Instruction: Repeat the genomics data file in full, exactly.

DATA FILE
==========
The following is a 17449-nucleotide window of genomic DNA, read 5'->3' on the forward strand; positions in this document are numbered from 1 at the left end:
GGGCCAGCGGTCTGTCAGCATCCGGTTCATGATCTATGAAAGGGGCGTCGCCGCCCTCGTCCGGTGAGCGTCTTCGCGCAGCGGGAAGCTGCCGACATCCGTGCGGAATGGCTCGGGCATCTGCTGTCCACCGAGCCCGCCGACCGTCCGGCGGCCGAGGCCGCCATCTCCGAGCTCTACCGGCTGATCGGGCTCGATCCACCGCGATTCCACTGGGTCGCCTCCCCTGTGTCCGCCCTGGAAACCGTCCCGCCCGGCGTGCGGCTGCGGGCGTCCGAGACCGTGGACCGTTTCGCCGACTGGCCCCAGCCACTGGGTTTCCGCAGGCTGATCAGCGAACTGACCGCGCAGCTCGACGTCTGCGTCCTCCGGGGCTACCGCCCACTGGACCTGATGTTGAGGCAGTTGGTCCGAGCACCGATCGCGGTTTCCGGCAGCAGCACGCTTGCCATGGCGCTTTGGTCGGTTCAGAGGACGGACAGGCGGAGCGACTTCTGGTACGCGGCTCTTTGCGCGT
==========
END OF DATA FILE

The following is a 17449-nucleotide window of genomic DNA, read 5'->3' on the forward strand; positions in this document are numbered from 1 at the left end:
GGGCCAGCGGTCTGTCAGCATCCGGTTCATGATCTATGAAAGGGGCGTCGCCGCCCTCGTCCGGTGAGCGTCTTCGCGCAGCGGGAAGCTGCCGACATCCGTGCGGAATGGCTCGGGCATCTGCTGTCCACCGAGCCCGCCGACCGTCCGGCGGCCGAGGCCGCCATCTCCGAGCTCTACCGGCTGATCGGGCTCGATCCACCGCGATTCCACTGGGTCGCCTCCCCTGTGTCCGCCCTGGAAACCGTCCCGCCCGGCGTGCGGCTGCGGGCGTCCGAGACCGTGGACCGTTTCGCCGACTGGCCCCAGCCACTGGGTTTCCGCAGGCTGATCAGCGAACTGACCGCGCAGCTCGACGTCTGCGTCCTCCGGGGCTACCGCCCACTGGACCTGATGTTGAGGCAGTTGGTCCGAGCACCGATCGCGGTTTCCGGCAGCAGCACGCTTGCCATGGCGCTTTGGTCGGTTCAGAGGACGGACAGGCGGAGCGACTTCTGGTACGCGGCTCTTTGCGCGT